UN human rights experts that chronicled Facebook’s role in spreading hate speech in Myanmar concluded that it played a “determining role” in the genocide against the Rohingya people. Facebook’s own investigation into the situation also found fault with the company’s practices, and made various recommendations for how it should develop a human rights strategy to protect against such things from happening again.
Today, we’re going to hear from a refugee from the violence, who is with other Rohingya refugees in a camp in Cox's Bazar, Bangladesh, as well as three human rights advocates. And we’ll learn about another complaint filed by sixteen Rohingya youth to Ireland’s Organisation for Economic Co-operation and Development, the OECD, that argues that Facebook violated the OECD Guidelines for Multinational Enterprises by allowing its platform to be used to incite violence against them and their community. The remedy sought by these refugees is for Facebook to divest from a portion of its 2017 profits and provide remediation for their community in the form of educational activities and facilities in Cox’s Bazar.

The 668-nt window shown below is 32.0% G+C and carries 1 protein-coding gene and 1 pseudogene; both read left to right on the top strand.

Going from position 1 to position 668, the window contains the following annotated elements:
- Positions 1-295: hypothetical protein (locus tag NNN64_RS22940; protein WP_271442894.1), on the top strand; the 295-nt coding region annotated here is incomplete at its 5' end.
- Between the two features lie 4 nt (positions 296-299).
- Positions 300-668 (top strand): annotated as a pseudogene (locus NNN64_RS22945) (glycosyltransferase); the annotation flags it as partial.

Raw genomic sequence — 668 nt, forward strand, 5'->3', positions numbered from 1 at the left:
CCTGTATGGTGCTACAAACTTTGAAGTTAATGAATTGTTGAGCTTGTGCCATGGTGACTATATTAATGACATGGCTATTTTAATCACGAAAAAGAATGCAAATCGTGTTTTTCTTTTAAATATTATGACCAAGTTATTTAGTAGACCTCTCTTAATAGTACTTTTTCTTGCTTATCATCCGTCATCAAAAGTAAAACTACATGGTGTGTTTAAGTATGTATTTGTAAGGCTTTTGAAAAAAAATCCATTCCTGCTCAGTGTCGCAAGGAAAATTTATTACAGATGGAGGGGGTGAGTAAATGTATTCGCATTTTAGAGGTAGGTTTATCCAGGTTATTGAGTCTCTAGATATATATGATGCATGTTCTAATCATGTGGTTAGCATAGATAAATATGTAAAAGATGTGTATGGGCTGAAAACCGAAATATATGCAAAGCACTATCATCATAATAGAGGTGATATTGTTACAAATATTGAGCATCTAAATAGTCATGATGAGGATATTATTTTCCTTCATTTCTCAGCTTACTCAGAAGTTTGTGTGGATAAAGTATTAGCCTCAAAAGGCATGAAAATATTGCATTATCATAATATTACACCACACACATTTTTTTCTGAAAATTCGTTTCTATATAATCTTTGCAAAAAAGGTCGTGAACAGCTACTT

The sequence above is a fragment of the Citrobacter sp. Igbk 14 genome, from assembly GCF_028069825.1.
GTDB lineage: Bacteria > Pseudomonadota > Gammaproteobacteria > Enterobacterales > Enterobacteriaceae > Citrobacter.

Please note that the connection to Cox’s Bazar was not perfect- if you have any trouble making out a word here or there, you can refer to the transcript at the Tech Policy Press website.